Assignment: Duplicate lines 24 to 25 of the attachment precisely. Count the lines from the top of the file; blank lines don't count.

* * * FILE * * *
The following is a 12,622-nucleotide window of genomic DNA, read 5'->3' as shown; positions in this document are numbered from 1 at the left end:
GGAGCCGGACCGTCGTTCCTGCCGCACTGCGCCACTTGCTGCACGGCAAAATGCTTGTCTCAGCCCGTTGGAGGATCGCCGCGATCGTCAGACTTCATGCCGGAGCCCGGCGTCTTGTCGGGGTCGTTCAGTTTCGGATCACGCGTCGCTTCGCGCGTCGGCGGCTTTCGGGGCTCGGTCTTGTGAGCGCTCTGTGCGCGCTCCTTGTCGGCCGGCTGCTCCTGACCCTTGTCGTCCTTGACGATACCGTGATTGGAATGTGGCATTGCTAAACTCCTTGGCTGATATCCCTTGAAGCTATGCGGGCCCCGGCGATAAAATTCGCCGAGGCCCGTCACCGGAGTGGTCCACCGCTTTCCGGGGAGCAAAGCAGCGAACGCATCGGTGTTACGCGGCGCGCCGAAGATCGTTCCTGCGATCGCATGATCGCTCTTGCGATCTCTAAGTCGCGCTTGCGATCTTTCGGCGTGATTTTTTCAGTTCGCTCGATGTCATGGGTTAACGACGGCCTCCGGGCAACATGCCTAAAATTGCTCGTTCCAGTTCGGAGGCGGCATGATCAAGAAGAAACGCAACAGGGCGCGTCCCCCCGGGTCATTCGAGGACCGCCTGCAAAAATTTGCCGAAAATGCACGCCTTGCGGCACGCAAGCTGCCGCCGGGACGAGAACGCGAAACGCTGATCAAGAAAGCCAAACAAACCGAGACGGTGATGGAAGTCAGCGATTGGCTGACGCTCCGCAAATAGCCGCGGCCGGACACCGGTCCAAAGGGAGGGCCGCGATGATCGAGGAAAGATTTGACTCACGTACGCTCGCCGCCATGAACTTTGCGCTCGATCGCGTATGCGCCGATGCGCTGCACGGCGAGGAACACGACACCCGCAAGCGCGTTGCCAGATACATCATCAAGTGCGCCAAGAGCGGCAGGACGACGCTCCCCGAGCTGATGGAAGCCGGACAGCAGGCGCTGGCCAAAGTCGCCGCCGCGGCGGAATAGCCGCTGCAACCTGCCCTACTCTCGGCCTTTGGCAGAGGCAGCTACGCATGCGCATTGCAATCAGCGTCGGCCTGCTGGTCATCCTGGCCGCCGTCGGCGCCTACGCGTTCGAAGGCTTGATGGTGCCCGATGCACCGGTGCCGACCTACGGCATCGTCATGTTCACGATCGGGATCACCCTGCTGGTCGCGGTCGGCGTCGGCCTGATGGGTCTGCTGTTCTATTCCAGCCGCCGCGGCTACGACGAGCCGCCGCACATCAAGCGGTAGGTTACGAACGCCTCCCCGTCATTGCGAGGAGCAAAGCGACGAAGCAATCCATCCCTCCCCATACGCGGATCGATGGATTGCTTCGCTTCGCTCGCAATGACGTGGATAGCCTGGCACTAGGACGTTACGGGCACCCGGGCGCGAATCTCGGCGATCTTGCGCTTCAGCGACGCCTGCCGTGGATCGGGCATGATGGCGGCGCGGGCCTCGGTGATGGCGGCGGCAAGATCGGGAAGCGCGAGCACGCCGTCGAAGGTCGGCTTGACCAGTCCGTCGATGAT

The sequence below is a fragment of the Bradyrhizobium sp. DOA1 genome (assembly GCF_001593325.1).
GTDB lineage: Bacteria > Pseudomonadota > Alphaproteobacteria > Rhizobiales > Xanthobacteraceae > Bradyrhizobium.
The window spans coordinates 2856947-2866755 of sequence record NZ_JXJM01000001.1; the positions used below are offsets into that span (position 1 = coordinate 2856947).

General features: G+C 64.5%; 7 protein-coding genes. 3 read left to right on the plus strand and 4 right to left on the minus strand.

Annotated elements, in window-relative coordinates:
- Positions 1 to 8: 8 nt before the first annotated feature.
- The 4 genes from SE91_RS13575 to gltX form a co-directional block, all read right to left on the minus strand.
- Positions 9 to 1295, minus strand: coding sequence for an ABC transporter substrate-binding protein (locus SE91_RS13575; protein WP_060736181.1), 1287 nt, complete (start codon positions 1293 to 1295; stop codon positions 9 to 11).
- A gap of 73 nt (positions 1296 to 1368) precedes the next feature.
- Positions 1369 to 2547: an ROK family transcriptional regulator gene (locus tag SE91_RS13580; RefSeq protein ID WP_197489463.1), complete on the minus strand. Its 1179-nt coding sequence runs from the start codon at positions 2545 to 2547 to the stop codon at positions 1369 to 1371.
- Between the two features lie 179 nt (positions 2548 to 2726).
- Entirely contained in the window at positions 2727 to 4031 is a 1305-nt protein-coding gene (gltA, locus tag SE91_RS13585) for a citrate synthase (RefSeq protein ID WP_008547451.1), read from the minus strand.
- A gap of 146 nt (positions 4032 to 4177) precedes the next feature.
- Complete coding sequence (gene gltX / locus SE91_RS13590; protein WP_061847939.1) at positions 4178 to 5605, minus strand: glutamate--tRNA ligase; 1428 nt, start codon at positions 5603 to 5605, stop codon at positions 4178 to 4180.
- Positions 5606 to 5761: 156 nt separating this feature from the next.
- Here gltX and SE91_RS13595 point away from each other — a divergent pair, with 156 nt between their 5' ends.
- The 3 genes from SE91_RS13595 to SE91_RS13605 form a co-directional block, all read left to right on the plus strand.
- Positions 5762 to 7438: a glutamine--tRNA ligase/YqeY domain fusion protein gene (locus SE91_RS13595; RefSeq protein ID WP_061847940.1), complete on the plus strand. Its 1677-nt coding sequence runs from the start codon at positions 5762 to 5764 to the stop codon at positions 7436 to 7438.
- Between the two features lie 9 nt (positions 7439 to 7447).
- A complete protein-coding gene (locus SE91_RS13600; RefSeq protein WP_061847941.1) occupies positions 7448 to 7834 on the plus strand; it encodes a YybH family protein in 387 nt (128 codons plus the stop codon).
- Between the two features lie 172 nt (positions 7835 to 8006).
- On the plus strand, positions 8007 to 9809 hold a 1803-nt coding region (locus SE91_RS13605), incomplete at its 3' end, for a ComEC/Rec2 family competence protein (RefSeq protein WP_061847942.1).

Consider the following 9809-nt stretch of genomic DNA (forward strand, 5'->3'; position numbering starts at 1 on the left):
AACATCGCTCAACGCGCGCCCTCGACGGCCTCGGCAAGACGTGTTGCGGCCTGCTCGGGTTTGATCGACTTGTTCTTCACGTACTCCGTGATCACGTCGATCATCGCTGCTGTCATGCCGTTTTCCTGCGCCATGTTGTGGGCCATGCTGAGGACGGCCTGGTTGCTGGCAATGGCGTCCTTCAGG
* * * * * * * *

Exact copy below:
- On the plus strand, positions 8007 to 9809 hold a 1803-nt coding region (locus SE91_RS13605), incomplete at its 3' end, for a ComEC/Rec2 family competence protein (RefSeq protein WP_061847942.1).

Consider the following 9809-nt stretch of genomic DNA (forward strand, 5'->3'; position numbering starts at 1 on the left):